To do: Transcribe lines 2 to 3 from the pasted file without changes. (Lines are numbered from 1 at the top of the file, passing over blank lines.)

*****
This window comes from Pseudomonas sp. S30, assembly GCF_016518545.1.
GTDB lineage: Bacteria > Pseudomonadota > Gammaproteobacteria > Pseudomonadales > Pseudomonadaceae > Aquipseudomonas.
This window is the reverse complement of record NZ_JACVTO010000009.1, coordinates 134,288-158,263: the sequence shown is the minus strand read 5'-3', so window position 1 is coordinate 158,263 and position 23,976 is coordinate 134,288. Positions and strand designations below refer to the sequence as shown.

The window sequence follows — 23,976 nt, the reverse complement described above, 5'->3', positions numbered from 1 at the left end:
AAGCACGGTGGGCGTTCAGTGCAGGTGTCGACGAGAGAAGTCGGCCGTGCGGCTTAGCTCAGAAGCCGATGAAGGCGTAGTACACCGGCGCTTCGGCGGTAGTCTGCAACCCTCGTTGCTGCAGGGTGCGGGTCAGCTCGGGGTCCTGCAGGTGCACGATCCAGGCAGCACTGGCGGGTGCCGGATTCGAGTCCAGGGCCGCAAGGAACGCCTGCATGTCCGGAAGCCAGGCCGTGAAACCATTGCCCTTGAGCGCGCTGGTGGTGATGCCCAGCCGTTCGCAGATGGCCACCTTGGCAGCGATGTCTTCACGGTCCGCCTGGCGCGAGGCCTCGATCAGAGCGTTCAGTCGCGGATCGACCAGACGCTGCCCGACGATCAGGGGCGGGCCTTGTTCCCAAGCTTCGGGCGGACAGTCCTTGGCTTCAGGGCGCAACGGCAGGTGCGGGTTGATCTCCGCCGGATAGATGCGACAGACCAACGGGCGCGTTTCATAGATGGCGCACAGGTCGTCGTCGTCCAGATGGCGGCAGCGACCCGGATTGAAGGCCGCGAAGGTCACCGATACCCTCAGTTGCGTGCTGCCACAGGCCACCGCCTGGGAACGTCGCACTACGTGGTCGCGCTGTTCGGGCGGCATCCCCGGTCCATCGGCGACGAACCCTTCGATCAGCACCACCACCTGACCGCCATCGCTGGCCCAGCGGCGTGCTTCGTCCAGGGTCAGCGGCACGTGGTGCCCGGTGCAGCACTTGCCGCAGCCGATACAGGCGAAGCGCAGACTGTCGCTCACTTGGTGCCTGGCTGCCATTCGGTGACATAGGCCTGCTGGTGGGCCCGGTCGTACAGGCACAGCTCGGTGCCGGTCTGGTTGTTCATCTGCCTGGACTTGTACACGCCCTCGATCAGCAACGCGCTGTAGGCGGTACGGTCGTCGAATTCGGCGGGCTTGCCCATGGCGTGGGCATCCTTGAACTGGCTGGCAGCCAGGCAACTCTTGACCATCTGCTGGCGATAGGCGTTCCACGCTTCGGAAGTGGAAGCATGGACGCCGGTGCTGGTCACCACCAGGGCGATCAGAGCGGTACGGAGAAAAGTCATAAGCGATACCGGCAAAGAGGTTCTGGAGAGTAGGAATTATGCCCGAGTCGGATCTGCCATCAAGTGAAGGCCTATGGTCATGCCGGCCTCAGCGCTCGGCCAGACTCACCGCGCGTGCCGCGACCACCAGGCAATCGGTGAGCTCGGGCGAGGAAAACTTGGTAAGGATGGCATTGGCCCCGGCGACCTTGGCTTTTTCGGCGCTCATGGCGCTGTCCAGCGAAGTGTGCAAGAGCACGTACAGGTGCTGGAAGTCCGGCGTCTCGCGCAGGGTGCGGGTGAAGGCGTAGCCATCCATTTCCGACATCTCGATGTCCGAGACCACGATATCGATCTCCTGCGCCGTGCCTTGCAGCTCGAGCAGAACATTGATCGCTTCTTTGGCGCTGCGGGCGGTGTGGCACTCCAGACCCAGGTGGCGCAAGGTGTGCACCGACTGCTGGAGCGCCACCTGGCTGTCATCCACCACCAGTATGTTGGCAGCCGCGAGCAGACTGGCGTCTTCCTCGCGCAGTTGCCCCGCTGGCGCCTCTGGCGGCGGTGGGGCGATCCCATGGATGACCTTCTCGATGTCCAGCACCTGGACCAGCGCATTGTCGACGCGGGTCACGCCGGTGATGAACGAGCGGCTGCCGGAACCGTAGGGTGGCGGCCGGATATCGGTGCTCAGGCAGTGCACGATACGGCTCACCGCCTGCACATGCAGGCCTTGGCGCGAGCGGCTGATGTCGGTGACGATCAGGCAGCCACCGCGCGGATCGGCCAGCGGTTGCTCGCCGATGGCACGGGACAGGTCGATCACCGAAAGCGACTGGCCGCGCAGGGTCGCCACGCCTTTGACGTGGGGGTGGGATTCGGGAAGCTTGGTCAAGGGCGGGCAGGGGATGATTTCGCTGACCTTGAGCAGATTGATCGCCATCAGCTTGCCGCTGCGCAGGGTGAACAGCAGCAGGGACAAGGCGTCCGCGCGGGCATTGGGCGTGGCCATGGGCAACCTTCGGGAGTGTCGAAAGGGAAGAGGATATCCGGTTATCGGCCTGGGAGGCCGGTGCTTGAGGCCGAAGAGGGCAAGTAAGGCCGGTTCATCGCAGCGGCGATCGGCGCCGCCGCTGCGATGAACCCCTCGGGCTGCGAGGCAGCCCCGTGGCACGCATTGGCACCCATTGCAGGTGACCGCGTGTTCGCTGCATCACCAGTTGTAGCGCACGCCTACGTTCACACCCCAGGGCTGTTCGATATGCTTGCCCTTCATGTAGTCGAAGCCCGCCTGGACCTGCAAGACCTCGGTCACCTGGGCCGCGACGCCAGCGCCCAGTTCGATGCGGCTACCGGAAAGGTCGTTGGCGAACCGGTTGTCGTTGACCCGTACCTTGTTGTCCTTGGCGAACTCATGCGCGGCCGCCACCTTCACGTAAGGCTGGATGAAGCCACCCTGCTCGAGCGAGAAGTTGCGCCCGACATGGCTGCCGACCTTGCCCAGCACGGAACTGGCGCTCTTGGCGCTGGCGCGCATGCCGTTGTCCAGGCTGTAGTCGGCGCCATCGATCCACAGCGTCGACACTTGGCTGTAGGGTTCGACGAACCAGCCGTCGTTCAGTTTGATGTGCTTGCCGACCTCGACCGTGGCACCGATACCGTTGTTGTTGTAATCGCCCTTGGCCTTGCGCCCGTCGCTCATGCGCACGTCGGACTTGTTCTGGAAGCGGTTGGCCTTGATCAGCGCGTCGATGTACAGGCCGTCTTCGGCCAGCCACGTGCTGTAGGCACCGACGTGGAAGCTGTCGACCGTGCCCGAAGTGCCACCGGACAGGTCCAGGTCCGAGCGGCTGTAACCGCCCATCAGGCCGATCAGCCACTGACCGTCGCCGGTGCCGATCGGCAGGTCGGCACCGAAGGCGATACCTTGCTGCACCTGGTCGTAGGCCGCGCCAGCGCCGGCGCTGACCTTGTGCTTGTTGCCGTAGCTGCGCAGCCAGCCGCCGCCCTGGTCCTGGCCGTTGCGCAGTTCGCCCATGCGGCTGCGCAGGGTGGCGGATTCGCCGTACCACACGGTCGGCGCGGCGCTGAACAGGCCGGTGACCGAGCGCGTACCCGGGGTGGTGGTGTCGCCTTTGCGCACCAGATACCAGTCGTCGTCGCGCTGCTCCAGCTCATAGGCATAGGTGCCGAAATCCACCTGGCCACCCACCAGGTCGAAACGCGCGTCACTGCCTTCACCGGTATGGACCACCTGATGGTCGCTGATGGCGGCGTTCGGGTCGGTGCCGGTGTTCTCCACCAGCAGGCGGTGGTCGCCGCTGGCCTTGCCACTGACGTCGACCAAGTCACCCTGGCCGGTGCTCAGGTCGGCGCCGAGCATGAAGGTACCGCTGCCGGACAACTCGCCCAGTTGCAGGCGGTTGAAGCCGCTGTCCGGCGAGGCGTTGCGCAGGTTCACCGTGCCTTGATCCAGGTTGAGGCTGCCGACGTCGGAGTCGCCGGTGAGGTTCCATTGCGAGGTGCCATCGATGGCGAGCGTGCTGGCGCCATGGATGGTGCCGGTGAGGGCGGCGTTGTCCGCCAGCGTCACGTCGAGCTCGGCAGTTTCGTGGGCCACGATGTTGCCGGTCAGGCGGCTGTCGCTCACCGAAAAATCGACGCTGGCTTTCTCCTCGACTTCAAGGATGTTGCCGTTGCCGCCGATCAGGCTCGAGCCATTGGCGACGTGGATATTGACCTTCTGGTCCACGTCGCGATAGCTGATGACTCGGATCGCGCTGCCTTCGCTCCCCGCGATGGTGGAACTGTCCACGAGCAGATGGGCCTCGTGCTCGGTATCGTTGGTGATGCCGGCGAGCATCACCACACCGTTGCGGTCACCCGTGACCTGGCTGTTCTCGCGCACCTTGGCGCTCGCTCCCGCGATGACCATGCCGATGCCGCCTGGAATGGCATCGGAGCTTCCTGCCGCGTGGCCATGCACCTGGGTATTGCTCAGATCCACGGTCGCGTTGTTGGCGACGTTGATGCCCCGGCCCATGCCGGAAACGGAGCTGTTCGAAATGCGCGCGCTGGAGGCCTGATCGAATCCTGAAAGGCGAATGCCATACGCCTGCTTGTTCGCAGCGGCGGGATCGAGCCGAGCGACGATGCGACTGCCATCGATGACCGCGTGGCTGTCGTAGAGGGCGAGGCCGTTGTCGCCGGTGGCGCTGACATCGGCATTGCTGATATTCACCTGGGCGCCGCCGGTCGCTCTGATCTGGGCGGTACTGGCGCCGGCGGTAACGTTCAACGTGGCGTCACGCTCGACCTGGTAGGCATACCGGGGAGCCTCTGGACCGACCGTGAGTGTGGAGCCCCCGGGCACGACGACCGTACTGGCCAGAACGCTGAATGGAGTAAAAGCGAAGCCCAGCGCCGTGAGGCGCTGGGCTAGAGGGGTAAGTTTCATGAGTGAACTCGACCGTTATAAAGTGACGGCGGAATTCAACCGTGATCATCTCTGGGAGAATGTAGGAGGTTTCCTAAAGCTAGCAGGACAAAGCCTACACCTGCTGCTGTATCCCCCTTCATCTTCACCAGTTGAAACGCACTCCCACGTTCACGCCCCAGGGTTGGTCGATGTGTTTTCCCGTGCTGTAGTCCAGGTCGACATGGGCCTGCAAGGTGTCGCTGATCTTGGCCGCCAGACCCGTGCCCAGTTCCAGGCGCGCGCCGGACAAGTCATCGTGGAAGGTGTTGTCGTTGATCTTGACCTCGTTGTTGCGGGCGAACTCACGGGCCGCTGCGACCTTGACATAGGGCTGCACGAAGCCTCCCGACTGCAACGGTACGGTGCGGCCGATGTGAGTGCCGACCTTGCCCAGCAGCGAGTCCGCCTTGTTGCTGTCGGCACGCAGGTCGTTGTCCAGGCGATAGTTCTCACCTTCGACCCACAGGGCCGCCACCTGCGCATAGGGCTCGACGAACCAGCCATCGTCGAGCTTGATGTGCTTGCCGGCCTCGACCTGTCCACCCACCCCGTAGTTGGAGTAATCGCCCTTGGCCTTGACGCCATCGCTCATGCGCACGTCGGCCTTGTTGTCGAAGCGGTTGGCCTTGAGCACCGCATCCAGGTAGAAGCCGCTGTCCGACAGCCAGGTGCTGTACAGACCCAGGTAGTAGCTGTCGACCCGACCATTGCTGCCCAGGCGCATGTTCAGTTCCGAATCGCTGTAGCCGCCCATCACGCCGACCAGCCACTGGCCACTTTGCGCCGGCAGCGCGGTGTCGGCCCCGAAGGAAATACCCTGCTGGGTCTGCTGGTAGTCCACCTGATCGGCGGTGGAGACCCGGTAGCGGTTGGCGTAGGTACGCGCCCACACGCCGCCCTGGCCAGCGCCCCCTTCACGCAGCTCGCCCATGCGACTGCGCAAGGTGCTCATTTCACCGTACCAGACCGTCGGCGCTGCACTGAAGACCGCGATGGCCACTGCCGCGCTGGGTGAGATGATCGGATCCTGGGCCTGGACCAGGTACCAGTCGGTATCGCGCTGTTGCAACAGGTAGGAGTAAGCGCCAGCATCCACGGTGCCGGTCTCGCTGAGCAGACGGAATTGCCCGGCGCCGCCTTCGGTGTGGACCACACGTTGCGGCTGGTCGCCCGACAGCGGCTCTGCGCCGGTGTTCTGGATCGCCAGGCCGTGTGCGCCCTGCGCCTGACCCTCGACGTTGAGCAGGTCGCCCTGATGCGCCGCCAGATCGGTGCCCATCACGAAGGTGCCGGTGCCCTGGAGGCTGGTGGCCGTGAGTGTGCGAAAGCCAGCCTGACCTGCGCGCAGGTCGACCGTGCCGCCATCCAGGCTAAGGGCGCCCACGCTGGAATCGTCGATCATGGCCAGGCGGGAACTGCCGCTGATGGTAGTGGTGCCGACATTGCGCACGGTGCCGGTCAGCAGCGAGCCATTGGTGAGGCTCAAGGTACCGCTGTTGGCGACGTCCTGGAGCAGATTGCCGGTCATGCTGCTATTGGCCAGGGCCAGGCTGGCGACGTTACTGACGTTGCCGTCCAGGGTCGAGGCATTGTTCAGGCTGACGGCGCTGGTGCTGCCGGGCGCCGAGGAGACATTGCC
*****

GTDB lineage: Bacteria > Pseudomonadota > Gammaproteobacteria > Pseudomonadales > Pseudomonadaceae > Aquipseudomonas.
This window is the reverse complement of record NZ_JACVTO010000009.1, coordinates 134,288-158,263: the sequence shown is the minus strand read 5'-3', so window position 1 is coordinate 158,263 and position 23,976 is coordinate 134,288. Positions and strand designations below refer to the sequence as shown.